NEW YORK (CBSNewYork) — The coronavirus pandemic is altering another iconic New York tradition.
The annual Times Square New Year’s Eve ball drop will be virtual this year, organizers announced Wednesday.READ MORE: COVID Progress: CDC Announces What Fully Vaccinated People Can Do
Organizers say it will be a “virtually enhanced celebration,” though added there would be some small, scaled-back live events using social distancing associated with it.
“One thing that will never change is the ticking of time and the arrival of a New Year at midnight on Dec. 31,” said Tim Tompkins, president of the Times Square Alliance. “But this year there will be significantly new and enhanced virtual, visual and digital offerings to complement whatever limited live entertainment or experiences — still in development — will take place in Times Square.”
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“People all over the globe are ready to join New Yorkers in welcoming in the new year with the iconic Ball Drop. I commend the Times Square Alliance, Jamestown Properties, and Countdown Entertainment on finding a safe, creative and innovative way for all of us to continue to celebrate this century old-tradition. A new year means a fresh start, and we’re excited to celebrate,” Mayor Bill de Blasio said.READ MORE: Broadway Trombonist Leads Dozens In Virtual Performance To Inspire Young Performers On International Women's Day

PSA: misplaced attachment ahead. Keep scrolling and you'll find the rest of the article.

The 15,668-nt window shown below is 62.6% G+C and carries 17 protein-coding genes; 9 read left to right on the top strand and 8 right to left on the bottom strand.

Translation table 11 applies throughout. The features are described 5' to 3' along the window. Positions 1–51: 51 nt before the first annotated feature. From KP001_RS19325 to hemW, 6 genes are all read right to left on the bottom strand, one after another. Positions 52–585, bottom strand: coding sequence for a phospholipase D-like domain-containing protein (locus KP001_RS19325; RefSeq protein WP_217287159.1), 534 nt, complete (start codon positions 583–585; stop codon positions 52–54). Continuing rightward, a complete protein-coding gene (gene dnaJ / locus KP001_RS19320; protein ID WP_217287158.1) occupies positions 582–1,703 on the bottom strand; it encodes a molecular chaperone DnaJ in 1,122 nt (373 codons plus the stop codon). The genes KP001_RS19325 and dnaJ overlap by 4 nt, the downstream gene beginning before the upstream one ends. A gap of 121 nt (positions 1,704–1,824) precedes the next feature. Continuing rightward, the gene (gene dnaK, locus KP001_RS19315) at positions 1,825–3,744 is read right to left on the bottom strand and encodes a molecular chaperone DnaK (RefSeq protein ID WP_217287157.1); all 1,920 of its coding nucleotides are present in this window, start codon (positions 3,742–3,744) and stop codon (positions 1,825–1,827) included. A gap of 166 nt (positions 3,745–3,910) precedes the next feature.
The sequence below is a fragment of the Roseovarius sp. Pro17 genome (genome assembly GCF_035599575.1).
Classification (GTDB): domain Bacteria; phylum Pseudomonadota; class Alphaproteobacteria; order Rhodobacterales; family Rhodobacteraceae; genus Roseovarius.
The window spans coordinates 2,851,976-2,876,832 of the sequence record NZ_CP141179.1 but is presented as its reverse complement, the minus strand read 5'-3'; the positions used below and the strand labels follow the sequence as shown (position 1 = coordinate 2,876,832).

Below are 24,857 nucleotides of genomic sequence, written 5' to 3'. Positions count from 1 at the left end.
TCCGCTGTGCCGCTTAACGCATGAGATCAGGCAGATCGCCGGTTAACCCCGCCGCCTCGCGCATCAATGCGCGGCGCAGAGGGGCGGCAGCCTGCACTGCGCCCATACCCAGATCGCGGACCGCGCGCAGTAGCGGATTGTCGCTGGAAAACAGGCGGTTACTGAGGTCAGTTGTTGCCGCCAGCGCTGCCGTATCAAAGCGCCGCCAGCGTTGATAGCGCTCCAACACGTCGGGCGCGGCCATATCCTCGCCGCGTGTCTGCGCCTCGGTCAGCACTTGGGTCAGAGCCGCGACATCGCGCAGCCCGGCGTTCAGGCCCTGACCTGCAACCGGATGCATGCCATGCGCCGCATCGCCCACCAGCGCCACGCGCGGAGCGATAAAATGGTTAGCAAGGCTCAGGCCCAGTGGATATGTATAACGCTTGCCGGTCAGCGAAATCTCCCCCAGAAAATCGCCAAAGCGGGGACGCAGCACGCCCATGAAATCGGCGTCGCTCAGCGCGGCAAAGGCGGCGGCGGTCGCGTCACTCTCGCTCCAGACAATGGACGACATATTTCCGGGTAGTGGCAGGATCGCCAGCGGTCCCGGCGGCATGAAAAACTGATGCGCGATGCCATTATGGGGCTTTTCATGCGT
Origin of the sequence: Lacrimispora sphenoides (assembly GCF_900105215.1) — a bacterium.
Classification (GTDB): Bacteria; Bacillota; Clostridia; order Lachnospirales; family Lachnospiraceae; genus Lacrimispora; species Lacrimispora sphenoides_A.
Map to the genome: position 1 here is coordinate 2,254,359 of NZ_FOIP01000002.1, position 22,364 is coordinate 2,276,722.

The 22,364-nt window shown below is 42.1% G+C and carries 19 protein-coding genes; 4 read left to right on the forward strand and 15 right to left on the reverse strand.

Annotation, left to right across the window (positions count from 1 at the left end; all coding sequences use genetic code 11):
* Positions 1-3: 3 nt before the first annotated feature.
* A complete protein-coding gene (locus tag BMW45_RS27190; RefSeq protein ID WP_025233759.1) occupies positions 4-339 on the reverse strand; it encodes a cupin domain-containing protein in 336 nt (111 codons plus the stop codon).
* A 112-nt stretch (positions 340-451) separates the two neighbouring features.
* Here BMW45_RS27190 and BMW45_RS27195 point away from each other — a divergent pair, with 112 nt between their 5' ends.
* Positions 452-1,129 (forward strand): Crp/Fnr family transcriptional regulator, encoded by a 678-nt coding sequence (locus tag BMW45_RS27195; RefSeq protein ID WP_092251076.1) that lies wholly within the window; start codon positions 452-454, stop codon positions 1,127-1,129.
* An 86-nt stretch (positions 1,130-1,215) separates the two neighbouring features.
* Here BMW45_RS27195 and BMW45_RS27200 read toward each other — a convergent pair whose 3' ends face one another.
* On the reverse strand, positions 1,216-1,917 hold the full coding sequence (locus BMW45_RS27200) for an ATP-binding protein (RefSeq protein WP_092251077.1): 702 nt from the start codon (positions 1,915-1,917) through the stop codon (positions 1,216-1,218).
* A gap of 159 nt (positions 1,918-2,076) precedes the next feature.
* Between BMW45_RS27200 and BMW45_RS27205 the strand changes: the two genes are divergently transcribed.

Barricades will be set up around Times Square to keep people out, like every other New Year’s Eve, but they won’t be letting anyone in.
“Are you guys looking at virtual ways to get fans here?” CBS2’s Steve Overmyer asked.
“‘There are things that are being done with, like, the NBA, with the Video Music Awards or the Emmys, where people are creatively saying, how can we engage our audience in new ways? And that’s part of what we’ll experiment with over the coming weeks and months,” Tompkins said.
There are still details to work out, including whether or not they will be dropping confetti.MORE NEWS: Meghan Markle's Admission To Mental Health Struggle Could Encourage Others To Seek Help, Expert Says
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